If these theories are right, alien creatures may be far more numerous throughout the cosmos than previously thought -- and much closer to home. That idea is rapidly changing plans for space probes as well as for research programs that study dark ecosystems on Earth, which are increasingly seen as a good way to get to know the extraterrestrial odds.

"We're in a paradigm shift," Dr. Frank D. Drake, a pioneer in the scientific hunt for extraterrestrials, said in an interview. "We're realizing that biology is very opportunistic and can adapt to a much greater variety of conditions than we imagined.

"The number of planets capable of supporting life is probably much greater than we thought in the past."

Dr. Wesley T. Huntress Jr., associate administrator for space science at the National Aeronautics and Space Administration, said discoveries on Earth were largely behind the changed view of the possibility of life elsewhere.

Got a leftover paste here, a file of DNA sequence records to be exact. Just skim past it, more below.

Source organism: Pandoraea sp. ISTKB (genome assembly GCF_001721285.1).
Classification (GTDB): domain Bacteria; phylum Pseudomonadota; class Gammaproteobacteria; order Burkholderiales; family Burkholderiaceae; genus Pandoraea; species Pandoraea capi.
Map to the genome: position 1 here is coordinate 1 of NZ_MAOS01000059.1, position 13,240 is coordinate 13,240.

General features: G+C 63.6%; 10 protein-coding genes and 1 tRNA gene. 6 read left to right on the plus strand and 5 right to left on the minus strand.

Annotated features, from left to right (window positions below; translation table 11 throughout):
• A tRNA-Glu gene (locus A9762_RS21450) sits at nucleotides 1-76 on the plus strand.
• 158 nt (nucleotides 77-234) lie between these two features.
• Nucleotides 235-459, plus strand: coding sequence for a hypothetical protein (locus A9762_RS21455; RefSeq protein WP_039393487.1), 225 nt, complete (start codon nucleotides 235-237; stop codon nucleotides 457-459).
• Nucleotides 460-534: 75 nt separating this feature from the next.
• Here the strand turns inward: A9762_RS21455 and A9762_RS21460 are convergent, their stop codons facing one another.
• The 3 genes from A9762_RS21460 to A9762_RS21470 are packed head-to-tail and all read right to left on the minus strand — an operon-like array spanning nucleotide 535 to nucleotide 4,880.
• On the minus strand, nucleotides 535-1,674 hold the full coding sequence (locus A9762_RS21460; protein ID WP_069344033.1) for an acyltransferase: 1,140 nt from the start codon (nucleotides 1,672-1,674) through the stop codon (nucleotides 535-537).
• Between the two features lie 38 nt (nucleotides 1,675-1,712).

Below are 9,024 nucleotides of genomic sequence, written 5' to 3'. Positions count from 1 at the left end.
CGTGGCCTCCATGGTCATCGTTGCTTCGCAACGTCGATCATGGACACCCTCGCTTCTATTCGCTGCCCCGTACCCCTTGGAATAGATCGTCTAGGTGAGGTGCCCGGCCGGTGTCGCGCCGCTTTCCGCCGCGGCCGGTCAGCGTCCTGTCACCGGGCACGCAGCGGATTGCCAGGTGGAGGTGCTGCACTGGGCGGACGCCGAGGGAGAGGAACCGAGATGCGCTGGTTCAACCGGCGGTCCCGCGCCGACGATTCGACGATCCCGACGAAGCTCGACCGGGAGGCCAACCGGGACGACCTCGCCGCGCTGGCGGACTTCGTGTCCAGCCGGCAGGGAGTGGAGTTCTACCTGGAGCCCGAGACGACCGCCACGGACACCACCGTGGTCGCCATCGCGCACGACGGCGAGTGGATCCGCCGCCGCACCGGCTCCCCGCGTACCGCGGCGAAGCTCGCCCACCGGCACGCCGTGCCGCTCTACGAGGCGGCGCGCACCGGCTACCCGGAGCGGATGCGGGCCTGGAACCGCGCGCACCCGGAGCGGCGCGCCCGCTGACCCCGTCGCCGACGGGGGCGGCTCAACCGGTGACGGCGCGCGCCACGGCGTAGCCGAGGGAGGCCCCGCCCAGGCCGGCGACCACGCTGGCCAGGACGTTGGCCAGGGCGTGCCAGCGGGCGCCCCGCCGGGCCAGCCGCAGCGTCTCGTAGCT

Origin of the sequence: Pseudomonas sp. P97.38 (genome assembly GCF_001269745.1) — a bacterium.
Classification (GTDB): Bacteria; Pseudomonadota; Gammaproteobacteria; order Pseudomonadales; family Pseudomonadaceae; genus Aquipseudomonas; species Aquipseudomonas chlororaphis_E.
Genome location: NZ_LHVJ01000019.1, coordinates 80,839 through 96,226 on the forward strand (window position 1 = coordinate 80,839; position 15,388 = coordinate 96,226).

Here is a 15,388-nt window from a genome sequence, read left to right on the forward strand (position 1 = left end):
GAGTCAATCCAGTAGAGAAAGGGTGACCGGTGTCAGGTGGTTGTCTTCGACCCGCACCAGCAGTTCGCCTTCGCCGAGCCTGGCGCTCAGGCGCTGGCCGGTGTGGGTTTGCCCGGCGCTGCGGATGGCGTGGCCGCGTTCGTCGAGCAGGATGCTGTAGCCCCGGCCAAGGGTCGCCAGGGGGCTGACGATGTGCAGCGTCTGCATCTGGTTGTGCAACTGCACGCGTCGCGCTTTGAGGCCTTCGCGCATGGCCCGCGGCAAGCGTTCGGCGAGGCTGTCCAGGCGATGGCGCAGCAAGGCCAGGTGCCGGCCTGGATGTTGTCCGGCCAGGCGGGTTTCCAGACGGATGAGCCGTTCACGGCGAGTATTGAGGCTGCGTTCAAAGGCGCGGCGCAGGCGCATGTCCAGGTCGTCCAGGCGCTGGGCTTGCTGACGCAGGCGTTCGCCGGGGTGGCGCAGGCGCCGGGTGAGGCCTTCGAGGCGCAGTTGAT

In the past, exobiologists always focused on surface life, he said. "Now we've found that life on Earth doesn't need light and can exist under extreme conditions we never expected," Huntress added. "Those aren't so different from what exists on other planets. So the probability that life may have arisen somewhere else in this solar system has gone up."

Dr. Bruce C. Murray, a scientist at the California Institute of Technology and president of the Planetary Society, a private group in Pasadena that backs space exploration, said the exobiology fervor was being fed by a rush of recent findings about Mars, Europa and extrasolar planets. "The confluence of new discoveries is incredible," Dr. Murray said in an interview. "They're driving the paradigm shift."